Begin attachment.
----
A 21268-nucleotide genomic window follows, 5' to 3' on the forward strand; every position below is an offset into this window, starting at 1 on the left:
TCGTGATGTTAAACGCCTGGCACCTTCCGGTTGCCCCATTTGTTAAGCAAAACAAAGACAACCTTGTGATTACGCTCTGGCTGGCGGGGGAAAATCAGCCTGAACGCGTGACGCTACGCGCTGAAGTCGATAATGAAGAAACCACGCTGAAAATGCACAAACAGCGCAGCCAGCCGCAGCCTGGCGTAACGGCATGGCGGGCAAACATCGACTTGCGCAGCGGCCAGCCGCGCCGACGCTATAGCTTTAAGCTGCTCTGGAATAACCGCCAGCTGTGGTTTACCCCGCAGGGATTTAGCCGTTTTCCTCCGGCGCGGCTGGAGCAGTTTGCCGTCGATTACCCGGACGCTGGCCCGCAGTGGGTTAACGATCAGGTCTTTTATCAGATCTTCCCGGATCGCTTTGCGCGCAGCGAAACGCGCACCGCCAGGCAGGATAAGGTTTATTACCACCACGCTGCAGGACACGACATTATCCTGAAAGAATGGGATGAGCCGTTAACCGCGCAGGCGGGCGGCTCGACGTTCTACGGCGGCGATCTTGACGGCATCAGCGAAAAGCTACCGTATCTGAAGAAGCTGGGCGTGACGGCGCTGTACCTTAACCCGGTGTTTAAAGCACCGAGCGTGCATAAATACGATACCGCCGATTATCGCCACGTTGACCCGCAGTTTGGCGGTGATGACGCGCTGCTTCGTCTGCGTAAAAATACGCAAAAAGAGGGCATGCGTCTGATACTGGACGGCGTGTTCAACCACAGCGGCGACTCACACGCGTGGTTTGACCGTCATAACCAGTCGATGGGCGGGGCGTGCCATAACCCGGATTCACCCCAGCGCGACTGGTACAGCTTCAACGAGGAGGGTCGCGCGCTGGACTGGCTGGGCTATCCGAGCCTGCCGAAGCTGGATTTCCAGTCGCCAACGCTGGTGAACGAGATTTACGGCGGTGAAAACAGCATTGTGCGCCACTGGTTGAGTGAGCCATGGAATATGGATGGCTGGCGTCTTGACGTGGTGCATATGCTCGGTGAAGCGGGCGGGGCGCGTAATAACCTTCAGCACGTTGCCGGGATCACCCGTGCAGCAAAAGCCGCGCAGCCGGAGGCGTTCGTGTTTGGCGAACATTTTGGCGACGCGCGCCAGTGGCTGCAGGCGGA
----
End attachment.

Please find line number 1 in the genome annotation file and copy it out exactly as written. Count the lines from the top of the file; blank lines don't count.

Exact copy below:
A 21268-nucleotide genomic window follows, 5' to 3' on the forward strand; every position below is an offset into this window, starting at 1 on the left: